“Although [the ADV dub] wasn’t a bad dub, dubs from that era are frequently looked down upon by current fans, so a new dub probably sounded like a fun way to drum up interest in the show,” DeMarco pointed out in an email. “Dubbing is important in any territory for a show to achieve maximum penetration, because there’s a large segment of the audience who just doesn’t want to watch something with subtitles.”
What else is different about the Netflix version?
The new dub also recast the voice actors for the show, to the dismay of the cast behind the original English dub.
“This time I will be heartbroken if I don’t do Rei’s voice,” voice actor Amanda Winn-Lee tweeted last year, as rumors began to fly around a new dub. “I poured so much of my life into that original show and those movies.” The rumors were later confirmed as Casey Mongillo, Ryan Bartley, Stephanie McKeon, and Carrie Keranen were cast in the roles of Shinji Ikari, Rei Ayanami, and Asuka Langley Soryu, and Misato Katsuragi, respectively — replacing original English cast members Spike Spencer, Winn-Lee, Tiffany Grant, and Allison Keith.
To the dismay of those who love ending credits, Netflix’s release also omitted Evangelion’s iconic, karaoke-style renditions of Bart Howard’s “Fly Me to the Moon” from its American release. The song was primarily performed by Claire Littley and Megumi Hayashibara in the original release, along with variations and alternate versions appearing on each episode, for a total of 31 versions of the song. It has been replaced with a piano track from Evangelion’s soundtrack.
As of this writing, Netflix has offered no official explanation as to how these creative decisions were made.
Should I still watch Neon Genesis Evangelion?
If you are interested in a fascinating, psychologically complex anime and have some familiarity with the medium, the answer is probably yes. If you want to experience Evangelion — and it genuinely is an experience, the same way watching Twin Peaks or 2001: A Space Odyssey are experiences — Netflix has made it very easy. I’d start with episodes 1–26 before watching The End of Evangelion. That’s the full story. Death & Rebirth has a few deleted scenes, but the vast majority of the film is a rehash of the series or is included in End.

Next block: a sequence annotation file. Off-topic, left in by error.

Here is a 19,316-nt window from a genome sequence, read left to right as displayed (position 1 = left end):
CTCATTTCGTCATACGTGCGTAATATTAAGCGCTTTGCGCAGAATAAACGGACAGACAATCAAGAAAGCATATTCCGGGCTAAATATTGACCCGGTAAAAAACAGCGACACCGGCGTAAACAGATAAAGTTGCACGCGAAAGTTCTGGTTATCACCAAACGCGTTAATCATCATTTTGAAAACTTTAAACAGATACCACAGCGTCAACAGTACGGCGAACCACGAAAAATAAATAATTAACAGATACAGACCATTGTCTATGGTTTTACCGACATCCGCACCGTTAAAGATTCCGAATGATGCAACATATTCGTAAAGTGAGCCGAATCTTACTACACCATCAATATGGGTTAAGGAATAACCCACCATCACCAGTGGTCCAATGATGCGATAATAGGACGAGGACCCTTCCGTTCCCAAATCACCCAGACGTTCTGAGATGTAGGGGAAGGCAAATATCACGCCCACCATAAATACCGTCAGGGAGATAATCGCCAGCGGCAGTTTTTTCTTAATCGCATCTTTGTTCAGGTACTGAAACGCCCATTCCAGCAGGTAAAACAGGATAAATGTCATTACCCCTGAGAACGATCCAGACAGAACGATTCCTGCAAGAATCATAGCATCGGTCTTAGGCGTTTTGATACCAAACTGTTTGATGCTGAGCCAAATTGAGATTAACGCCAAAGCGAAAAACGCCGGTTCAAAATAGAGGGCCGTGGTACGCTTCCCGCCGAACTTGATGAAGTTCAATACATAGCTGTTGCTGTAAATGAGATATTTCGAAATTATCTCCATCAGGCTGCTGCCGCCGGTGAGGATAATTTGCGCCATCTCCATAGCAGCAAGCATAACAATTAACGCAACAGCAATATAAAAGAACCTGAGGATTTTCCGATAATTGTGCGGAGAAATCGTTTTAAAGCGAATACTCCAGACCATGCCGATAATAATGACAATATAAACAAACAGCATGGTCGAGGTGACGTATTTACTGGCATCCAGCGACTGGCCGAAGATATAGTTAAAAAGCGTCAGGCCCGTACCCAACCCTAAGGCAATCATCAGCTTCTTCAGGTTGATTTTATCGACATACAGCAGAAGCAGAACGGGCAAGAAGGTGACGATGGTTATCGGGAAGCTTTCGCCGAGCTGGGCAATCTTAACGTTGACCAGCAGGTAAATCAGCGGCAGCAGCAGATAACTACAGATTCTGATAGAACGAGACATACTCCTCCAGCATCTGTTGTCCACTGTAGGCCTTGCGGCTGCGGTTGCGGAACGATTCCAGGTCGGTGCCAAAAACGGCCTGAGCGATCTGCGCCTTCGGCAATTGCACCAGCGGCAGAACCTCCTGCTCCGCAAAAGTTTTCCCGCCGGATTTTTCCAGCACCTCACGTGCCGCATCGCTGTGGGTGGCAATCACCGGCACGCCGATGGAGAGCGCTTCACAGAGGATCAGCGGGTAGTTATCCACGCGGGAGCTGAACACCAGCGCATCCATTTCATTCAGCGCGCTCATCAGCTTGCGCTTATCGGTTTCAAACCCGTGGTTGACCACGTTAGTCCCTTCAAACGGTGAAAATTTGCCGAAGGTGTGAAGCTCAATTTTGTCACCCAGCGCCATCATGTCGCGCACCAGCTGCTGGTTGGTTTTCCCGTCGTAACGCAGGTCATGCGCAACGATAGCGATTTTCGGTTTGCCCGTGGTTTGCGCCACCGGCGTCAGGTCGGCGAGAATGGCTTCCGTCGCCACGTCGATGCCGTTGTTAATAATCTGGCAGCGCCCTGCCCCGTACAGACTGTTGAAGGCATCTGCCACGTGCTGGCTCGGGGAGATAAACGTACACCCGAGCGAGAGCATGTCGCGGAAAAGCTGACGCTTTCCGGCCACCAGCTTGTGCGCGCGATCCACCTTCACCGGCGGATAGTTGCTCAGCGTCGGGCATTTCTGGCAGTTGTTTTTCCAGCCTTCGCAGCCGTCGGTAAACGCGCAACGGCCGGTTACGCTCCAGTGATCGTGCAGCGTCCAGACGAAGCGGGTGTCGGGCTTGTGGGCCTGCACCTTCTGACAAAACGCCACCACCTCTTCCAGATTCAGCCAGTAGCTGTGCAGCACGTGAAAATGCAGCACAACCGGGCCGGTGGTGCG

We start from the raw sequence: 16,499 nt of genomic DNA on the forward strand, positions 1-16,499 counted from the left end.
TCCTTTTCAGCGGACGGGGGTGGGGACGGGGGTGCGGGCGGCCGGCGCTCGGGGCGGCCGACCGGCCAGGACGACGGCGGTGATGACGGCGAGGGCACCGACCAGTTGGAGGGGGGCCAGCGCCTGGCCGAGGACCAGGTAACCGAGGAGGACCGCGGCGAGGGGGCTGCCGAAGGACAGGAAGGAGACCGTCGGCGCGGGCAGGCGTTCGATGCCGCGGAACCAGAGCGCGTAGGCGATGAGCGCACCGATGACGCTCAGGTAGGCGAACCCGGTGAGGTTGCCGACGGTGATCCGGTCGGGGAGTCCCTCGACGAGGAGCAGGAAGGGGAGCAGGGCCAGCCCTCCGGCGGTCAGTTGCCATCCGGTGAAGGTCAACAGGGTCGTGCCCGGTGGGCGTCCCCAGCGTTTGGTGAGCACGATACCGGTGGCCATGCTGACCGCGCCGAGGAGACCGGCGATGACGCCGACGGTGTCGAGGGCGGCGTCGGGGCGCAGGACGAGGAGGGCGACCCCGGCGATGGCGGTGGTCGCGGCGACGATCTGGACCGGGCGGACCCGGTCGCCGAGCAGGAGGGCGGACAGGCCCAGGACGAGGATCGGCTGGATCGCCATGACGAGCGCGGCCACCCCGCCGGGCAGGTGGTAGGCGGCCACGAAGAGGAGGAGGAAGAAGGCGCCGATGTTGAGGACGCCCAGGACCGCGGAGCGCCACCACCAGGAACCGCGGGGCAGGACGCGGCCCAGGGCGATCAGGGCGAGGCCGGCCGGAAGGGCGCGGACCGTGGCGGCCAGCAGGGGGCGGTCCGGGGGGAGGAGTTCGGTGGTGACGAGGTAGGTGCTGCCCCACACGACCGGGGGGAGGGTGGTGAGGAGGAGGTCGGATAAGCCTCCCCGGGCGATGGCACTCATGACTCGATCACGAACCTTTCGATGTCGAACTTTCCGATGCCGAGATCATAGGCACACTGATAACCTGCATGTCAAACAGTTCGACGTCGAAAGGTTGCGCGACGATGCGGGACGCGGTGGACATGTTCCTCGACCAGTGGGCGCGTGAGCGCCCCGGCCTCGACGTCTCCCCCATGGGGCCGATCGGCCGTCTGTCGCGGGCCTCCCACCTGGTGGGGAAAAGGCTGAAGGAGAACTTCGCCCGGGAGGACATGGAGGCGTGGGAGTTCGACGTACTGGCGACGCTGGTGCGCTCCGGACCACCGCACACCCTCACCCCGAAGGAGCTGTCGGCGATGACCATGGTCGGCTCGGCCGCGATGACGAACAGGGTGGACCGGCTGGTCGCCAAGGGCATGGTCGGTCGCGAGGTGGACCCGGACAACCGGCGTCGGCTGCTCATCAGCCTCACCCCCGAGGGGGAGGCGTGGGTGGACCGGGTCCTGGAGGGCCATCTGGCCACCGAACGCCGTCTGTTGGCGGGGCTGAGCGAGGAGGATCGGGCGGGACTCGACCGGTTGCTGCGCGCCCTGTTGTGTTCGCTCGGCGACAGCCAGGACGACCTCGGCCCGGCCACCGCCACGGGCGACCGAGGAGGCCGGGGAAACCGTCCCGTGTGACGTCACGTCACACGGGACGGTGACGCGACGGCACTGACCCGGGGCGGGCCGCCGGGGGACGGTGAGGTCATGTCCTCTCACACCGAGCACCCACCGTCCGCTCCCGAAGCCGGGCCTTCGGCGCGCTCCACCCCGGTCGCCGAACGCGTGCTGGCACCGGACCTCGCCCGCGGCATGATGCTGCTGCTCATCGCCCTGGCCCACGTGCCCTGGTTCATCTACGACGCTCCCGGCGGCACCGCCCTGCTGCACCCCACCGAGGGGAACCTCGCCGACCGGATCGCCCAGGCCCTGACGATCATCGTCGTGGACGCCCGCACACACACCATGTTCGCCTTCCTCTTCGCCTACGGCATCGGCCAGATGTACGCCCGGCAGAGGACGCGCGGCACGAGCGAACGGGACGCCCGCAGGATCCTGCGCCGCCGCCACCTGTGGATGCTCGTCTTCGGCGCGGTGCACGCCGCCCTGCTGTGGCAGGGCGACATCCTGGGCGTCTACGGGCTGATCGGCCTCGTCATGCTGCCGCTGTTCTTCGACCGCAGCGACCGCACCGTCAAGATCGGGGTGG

Despite the concerns over the translation, this is still the most complete version of Anno’s story that will be conveniently and legally watchable in the United States for some time. It is also likely much more affordable than shelling out $200 for worn-out DVDs from the mid-2000s. Visually, the franchise looks more stunning than it has ever looked before, thanks to a Blu-ray–quality HD transfer.
Even the new dub, for all its detractors, isn’t that bad. All of the new cast members deliver respectable performances, and tonally, the voice direction feels more reserved than that of the ADV dub. Several of the series’ character-driven scenes land with a quieter emotional subtlety than the vocal peaks and valleys of 2000s dubbing. That aspect of the dub does feels like its own fresh take on a familiar work.
Mostly, though, you should watch Evangelion because it holds up. The series endured because it transcends most audiences’ expectations for what an anime or television broadly can accomplish within narrative and budgetary constraints. DeMarco still recommends it without reservation.
“Like all brilliant, multilayered art, it stands the test of time and rises above its genre,” he said. “Beyond the amazing animation, design, and music work, it’s a story about adolescence, growing up and coming into one’s own personal power and responsibility, and dealing with depression.”
It’s worth noting that Anno, after enduring years of mental health issues and fan backlash, has since returned to Evangelion. He’s directing a tetralogy of films titled Rebuild of Evangelion — the last of which is scheduled for release in 2020. None of those films have been added to Netflix, but they retell and expand upon the series with new characters, relationships, and narrative devices. Anno’s statement announcing his return to the series resembled poetry and also telegraphed his view on Evangelion: “It is a story of will; a story of moving forward, if only just a little.”
For all their grittiness and horrors, the 26-episode series and The End of Evangelion are ultimately hopeful, optimistic works of art that argue for communication and collective human empathy. We could all use more of that in our lives.